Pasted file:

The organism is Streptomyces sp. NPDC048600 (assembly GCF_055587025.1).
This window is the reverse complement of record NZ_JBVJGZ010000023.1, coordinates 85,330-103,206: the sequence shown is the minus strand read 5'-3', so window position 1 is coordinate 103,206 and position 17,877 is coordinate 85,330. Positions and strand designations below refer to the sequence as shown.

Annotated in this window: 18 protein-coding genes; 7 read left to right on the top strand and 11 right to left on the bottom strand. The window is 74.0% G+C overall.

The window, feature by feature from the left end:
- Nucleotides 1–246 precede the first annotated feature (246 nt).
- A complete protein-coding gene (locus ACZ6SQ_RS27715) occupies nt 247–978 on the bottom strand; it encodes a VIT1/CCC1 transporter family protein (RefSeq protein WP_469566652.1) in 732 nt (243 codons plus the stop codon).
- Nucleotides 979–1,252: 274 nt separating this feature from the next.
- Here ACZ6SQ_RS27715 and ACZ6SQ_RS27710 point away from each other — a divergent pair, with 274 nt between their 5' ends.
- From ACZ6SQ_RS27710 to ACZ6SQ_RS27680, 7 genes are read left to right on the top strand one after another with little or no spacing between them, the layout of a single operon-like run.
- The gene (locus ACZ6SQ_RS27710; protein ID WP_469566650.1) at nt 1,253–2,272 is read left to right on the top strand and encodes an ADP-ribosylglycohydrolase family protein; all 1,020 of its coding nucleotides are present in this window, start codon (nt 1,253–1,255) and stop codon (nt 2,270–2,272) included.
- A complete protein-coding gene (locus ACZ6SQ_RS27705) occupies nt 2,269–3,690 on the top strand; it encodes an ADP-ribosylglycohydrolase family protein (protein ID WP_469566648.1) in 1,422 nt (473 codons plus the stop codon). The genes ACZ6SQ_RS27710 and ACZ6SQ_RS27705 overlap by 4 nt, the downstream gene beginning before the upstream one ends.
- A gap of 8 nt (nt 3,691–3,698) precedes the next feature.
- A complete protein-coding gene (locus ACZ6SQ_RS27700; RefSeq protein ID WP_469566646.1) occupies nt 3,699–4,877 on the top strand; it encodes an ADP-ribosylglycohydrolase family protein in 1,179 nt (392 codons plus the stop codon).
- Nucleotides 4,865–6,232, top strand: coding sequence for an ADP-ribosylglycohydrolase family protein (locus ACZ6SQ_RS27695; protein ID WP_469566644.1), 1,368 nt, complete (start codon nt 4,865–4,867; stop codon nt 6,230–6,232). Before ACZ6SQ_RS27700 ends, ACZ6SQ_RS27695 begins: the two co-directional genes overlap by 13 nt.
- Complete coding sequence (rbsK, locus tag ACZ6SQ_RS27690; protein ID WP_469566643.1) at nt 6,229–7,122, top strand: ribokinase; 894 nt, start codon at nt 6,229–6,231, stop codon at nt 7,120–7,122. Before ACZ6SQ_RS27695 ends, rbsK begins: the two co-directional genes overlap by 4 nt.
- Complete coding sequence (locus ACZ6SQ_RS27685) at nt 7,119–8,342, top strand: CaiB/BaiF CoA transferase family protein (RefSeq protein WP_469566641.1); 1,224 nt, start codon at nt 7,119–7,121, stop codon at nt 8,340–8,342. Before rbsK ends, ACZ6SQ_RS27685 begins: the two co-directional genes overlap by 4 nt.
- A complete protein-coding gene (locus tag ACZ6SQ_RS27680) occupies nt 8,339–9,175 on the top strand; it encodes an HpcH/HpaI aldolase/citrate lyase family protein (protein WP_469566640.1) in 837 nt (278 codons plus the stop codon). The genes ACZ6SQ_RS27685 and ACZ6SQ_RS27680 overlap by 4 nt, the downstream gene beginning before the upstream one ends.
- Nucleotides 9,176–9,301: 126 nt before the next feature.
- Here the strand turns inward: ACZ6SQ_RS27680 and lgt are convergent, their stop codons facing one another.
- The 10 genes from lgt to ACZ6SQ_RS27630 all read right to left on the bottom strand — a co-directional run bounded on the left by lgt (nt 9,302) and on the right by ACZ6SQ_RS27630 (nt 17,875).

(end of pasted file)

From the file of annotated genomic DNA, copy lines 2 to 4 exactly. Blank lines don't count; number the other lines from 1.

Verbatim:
This window is the reverse complement of record NZ_JBVJGZ010000023.1, coordinates 85,330-103,206: the sequence shown is the minus strand read 5'-3', so window position 1 is coordinate 103,206 and position 17,877 is coordinate 85,330. Positions and strand designations below refer to the sequence as shown.

Annotated in this window: 18 protein-coding genes; 7 read left to right on the top strand and 11 right to left on the bottom strand. The window is 74.0% G+C overall.

The window, feature by feature from the left end: